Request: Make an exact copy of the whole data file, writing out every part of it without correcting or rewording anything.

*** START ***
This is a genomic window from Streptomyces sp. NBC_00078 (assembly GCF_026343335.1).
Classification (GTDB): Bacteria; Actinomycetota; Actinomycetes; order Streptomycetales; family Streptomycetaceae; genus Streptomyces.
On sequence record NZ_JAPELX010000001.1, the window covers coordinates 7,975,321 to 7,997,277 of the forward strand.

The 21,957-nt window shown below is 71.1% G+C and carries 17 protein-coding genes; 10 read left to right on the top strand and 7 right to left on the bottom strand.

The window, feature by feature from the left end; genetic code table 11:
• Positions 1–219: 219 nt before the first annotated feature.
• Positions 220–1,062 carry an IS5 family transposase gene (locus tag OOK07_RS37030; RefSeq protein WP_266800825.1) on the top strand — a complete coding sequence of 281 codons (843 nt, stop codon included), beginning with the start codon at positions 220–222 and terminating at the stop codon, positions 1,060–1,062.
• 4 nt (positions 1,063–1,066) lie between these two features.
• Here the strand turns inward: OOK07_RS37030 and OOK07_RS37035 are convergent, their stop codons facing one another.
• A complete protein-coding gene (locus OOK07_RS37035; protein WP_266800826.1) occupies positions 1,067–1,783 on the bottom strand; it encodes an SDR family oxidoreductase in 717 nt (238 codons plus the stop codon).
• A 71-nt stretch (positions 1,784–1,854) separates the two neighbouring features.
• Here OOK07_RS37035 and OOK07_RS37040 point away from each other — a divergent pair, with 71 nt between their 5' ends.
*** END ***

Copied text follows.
This is a genomic window from Streptomyces sp. NBC_00078 (assembly GCF_026343335.1).
Classification (GTDB): Bacteria; Actinomycetota; Actinomycetes; order Streptomycetales; family Streptomycetaceae; genus Streptomyces.
On sequence record NZ_JAPELX010000001.1, the window covers coordinates 7,975,321 to 7,997,277 of the forward strand.

The 21,957-nt window shown below is 71.1% G+C and carries 17 protein-coding genes; 10 read left to right on the top strand and 7 right to left on the bottom strand.

The window, feature by feature from the left end; genetic code table 11:
• Positions 1–219: 219 nt before the first annotated feature.
• Positions 220–1,062 carry an IS5 family transposase gene (locus tag OOK07_RS37030; RefSeq protein WP_266800825.1) on the top strand — a complete coding sequence of 281 codons (843 nt, stop codon included), beginning with the start codon at positions 220–222 and terminating at the stop codon, positions 1,060–1,062.
• 4 nt (positions 1,063–1,066) lie between these two features.
• Here the strand turns inward: OOK07_RS37030 and OOK07_RS37035 are convergent, their stop codons facing one another.
• A complete protein-coding gene (locus OOK07_RS37035; protein WP_266800826.1) occupies positions 1,067–1,783 on the bottom strand; it encodes an SDR family oxidoreductase in 717 nt (238 codons plus the stop codon).
• A 71-nt stretch (positions 1,784–1,854) separates the two neighbouring features.
• Here OOK07_RS37035 and OOK07_RS37040 point away from each other — a divergent pair, with 71 nt between their 5' ends.